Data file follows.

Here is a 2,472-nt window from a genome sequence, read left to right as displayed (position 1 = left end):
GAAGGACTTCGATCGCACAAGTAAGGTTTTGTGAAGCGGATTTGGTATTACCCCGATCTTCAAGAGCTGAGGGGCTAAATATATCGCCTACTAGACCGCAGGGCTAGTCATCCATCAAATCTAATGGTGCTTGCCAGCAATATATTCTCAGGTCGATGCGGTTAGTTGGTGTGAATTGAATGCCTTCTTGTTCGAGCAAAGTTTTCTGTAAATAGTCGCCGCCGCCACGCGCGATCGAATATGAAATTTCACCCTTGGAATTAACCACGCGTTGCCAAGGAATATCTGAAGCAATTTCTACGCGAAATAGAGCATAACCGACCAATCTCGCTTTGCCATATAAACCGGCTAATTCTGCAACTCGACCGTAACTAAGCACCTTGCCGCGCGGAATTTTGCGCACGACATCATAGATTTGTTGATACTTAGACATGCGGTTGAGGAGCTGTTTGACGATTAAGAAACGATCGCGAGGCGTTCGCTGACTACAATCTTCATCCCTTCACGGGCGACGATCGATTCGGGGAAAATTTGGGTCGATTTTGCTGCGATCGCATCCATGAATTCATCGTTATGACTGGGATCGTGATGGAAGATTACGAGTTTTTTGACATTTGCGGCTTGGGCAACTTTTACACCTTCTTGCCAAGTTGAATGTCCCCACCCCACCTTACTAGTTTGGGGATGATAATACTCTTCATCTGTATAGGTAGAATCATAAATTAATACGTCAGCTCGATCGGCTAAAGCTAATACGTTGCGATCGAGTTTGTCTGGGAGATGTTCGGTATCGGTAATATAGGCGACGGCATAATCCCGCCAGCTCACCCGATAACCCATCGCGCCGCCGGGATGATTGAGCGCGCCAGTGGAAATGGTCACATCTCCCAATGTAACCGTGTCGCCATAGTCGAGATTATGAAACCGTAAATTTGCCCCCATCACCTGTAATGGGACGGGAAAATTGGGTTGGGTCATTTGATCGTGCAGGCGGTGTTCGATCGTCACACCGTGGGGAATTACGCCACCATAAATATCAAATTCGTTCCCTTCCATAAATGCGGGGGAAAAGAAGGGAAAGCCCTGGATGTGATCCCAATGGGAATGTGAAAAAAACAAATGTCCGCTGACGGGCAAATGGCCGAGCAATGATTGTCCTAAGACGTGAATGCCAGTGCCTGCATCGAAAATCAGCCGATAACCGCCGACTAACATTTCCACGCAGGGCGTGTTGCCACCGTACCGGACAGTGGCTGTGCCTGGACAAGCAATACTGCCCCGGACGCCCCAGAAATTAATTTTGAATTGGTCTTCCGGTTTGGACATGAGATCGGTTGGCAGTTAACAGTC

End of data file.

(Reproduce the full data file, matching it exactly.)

Here is a 2,472-nt window from a genome sequence, read left to right as displayed (position 1 = left end):
GAAGGACTTCGATCGCACAAGTAAGGTTTTGTGAAGCGGATTTGGTATTACCCCGATCTTCAAGAGCTGAGGGGCTAAATATATCGCCTACTAGACCGCAGGGCTAGTCATCCATCAAATCTAATGGTGCTTGCCAGCAATATATTCTCAGGTCGATGCGGTTAGTTGGTGTGAATTGAATGCCTTCTTGTTCGAGCAAAGTTTTCTGTAAATAGTCGCCGCCGCCACGCGCGATCGAATATGAAATTTCACCCTTGGAATTAACCACGCGTTGCCAAGGAATATCTGAAGCAATTTCTACGCGAAATAGAGCATAACCGACCAATCTCGCTTTGCCATATAAACCGGCTAATTCTGCAACTCGACCGTAACTAAGCACCTTGCCGCGCGGAATTTTGCGCACGACATCATAGATTTGTTGATACTTAGACATGCGGTTGAGGAGCTGTTTGACGATTAAGAAACGATCGCGAGGCGTTCGCTGACTACAATCTTCATCCCTTCACGGGCGACGATCGATTCGGGGAAAATTTGGGTCGATTTTGCTGCGATCGCATCCATGAATTCATCGTTATGACTGGGATCGTGATGGAAGATTACGAGTTTTTTGACATTTGCGGCTTGGGCAACTTTTACACCTTCTTGCCAAGTTGAATGTCCCCACCCCACCTTACTAGTTTGGGGATGATAATACTCTTCATCTGTATAGGTAGAATCATAAATTAATACGTCAGCTCGATCGGCTAAAGCTAATACGTTGCGATCGAGTTTGTCTGGGAGATGTTCGGTATCGGTAATATAGGCGACGGCATAATCCCGCCAGCTCACCCGATAACCCATCGCGCCGCCGGGATGATTGAGCGCGCCAGTGGAAATGGTCACATCTCCCAATGTAACCGTGTCGCCATAGTCGAGATTATGAAACCGTAAATTTGCCCCCATCACCTGTAATGGGACGGGAAAATTGGGTTGGGTCATTTGATCGTGCAGGCGGTGTTCGATCGTCACACCGTGGGGAATTACGCCACCATAAATATCAAATTCGTTCCCTTCCATAAATGCGGGGGAAAAGAAGGGAAAGCCCTGGATGTGATCCCAATGGGAATGTGAAAAAAACAAATGTCCGCTGACGGGCAAATGGCCGAGCAATGATTGTCCTAAGACGTGAATGCCAGTGCCTGCATCGAAAATCAGCCGATAACCGCCGACTAACATTTCCACGCAGGGCGTGTTGCCACCGTACCGGACAGTGGCTGTGCCTGGACAAGCAATACTGCCCCGGACGCCCCAGAAATTAATTTTGAATTGGTCTTCCGGTTTGGACATGAGATCGGTTGGCAGTTAACAGTC